PAM (Policy Analysis Market) implemented by the Information Awareness Office, a counter-terrorism project ran by DARPA. PAM operated like a future exchanges market for predicting the likelihood of geopolitical events. Including but not limited to terrorist attacks. At various phases of the program, participants (consultation firms, colleges, think tanks) were provided a sum of money to “wager” on the likelihood of certain political events happening (p.77). Those with accurate answers were awarded a larger sum of money.
E.g.) Phase I: Participants were provided $100,000 by the IAO to wager and awarded $750,000 for accurate predictions (p.77).
Mirroring the model used in both past and future prediction markets. Dating back to Robin Hanson first pioneering prediction markets while consulting on project Xanadu in the late-1980s, these markets have always been an incentive-driven phenomenon. It is one thing to claim certainty, but it is another to be willing to die on that hill. Especially when money is on the line. Effectively aligning incentives towards accuracy and rigorous research versus armchair speculation. The objective being the firm, organization, or government department hosting the market with aggregate a large cache of quality information (p.76).In the field of counter-terrorism having averaging consensus from a variety of sources is crucial to avoid engaging the wrong target. Such mistakes will incur costs much greater than monetary losses.
As groundbreaking and innovative as PAM was invariably the program garnered some criticism that eventually devolved into outright censure. Academics and bureaucrats “betting” on the aptitude of terrorist activities and political revolts transpiring may be unsettling from a prima facie standpoint. Particularly if taken at face value with no further analysis. Arguably the criticism of PAM intensified due to the IAO’s controversial director, John Poindexter. Poindexter rose to infamy from his involvement in the Iran-Contra scandal of the Regan administration. Even though all of the insiders of the project acknowledged that Poindexter had little involvement in PAM (P. 6, footnote 7), most of the backlash was directed at him. The fury of pundits, media outlets, and the general public caused Poindexter to resign in the summer of 2003. Leaving the PAM project permanently defunct.
The advocacy and opposition to the implementation of PAM as a means of aggregating intelligence on sensitive matters is no doubt a complex maze of ethical and pragmatic arguments. The use of prediction markets for gathering information for defense planning is just like another government policy, the impact is not neutral. Meaning that keeping or eliminating the program will create disparate consequences. Typically favoring one subset of economic agents over another. Individuals will bear the “expected costs” (p.38) imposed by the impact of the policy. For example, a government program may create jobs for individuals that are politically connected. However, this is generally at the expense of the taxpayer. Vice versa, abolishing a program will eliminate jobs for the clerks and managers operating the department. The impact of policy always affects some individuals positively and others negatively. All political policies involve the transfer of benefits from one party to another.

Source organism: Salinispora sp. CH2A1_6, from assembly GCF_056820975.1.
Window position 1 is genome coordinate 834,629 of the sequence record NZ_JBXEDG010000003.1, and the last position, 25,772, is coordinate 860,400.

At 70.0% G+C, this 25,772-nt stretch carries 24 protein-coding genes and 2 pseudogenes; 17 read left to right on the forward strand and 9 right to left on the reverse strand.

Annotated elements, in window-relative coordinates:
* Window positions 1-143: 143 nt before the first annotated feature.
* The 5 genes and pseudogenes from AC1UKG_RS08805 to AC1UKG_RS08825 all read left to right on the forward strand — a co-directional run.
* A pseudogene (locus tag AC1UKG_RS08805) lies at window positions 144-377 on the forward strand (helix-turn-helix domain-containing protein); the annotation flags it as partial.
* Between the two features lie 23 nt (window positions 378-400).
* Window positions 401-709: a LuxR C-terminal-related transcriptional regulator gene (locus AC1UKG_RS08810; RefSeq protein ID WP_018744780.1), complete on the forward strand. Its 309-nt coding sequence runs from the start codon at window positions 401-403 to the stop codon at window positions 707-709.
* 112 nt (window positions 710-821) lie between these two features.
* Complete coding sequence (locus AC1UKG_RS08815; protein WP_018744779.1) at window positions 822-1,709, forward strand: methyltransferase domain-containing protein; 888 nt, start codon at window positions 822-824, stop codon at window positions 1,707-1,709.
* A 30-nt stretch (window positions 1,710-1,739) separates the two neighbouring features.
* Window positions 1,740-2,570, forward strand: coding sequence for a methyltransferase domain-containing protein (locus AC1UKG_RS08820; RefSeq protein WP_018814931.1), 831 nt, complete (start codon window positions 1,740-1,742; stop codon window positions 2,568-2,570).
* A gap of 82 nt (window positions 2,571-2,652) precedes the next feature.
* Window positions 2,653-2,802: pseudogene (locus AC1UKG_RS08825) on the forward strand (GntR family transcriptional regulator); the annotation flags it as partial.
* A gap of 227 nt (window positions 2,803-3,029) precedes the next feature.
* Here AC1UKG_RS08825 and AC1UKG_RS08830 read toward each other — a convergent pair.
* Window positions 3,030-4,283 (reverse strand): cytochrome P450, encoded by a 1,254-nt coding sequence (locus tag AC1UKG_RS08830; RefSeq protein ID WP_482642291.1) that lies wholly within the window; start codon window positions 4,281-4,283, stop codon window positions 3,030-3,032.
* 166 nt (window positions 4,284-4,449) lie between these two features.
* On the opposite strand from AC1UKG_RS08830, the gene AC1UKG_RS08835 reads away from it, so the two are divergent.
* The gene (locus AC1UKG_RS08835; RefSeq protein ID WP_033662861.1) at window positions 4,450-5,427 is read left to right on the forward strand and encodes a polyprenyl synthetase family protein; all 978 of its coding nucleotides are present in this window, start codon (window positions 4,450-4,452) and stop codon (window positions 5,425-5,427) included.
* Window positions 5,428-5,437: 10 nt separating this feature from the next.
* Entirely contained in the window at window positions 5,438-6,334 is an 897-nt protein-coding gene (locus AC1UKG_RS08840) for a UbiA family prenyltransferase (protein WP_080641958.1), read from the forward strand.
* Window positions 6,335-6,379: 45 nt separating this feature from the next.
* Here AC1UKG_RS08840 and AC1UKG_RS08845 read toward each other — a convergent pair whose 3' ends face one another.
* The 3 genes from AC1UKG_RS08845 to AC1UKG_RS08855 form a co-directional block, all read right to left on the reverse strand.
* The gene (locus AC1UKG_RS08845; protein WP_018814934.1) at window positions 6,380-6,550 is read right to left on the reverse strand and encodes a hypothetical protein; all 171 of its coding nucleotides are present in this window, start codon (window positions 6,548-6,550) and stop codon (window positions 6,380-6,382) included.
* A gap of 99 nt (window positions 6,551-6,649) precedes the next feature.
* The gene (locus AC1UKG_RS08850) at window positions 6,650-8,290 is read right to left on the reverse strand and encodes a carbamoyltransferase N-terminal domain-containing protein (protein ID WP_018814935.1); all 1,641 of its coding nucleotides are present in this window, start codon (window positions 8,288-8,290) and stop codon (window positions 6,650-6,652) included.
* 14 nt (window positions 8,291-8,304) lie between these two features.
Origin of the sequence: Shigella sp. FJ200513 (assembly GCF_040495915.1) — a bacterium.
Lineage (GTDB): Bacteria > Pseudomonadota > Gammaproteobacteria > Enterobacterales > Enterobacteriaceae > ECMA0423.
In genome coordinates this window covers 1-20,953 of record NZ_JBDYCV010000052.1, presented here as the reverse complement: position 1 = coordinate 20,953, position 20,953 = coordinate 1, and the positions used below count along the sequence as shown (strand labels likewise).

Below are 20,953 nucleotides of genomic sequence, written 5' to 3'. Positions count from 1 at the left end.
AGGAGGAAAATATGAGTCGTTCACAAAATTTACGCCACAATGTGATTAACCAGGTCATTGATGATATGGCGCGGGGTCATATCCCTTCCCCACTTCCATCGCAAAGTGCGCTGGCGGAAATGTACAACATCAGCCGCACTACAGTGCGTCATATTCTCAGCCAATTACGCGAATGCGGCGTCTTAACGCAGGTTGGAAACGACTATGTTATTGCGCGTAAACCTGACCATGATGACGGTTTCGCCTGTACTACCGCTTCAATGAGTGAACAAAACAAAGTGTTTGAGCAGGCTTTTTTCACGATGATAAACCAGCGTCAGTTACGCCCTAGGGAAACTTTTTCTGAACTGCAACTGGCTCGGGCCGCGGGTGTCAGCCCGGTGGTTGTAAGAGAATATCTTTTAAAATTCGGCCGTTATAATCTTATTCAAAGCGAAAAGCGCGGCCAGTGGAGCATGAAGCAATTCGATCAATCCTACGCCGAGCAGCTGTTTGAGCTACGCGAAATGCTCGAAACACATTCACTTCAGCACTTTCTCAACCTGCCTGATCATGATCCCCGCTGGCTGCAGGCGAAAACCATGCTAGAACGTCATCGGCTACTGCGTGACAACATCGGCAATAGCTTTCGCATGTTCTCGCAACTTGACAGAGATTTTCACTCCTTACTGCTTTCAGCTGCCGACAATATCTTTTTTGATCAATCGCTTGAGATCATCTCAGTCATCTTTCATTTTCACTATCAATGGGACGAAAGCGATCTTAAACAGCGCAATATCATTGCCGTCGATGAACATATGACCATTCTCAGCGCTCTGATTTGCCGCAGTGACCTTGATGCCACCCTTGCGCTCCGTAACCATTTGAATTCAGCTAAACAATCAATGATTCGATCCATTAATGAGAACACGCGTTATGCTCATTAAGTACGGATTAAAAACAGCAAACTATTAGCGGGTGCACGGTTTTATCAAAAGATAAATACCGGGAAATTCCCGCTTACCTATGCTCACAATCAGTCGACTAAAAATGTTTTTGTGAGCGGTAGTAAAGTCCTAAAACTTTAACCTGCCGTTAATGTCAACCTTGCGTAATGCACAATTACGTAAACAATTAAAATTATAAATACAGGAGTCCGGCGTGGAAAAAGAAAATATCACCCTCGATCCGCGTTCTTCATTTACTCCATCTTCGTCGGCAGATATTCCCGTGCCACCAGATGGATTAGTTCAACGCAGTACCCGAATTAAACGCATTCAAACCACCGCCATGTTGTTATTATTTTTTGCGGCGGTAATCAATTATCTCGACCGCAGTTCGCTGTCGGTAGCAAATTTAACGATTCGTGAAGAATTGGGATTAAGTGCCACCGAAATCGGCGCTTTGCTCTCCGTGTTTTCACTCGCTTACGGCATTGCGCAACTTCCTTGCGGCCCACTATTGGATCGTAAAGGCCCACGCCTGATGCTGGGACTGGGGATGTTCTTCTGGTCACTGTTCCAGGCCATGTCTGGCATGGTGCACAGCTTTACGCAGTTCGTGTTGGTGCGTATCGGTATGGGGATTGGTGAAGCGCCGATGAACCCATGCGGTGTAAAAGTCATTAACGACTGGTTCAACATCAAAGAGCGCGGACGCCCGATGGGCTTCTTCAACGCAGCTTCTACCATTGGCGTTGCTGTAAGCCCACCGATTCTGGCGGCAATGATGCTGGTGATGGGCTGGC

Considering the non-neutral nature of policy, it would be justifiable to apply Bruce Yandle’s concept of Bootleggers and Baptists to the political pressure to abandon the PAM program. Yes, there were some ethical concerns regarding the prospect of having people “wager” on terrorist attacks. It would be naïve to believe that all the opprobrium was motivated by morality. Much how skilled consultants can profit from participating in a Prediction Market, many actors can also do so by dismantling such a program. Beneficiaries ranging from media outlets to opportunistic politicians. The political opportunism was multilayered including enemies of the Bush administration, the Republican Party, and even direct adversaries of John Poindexter. Proving an opportunity for democrats to temporarily shed their anti-patriotic veneer, to admonish these “conservatives” for making light of national security threats. Yet, the credulous public seldomly questions this moral browbeating. On the surface, these criticisms sound valid. Since when have politicians previously disinterested in national security matters are suddenly deeply invested in the integrity of defense intelligence? As Machiavelli pointed out in The Prince appearances are more important than actual principles in politics (p.42).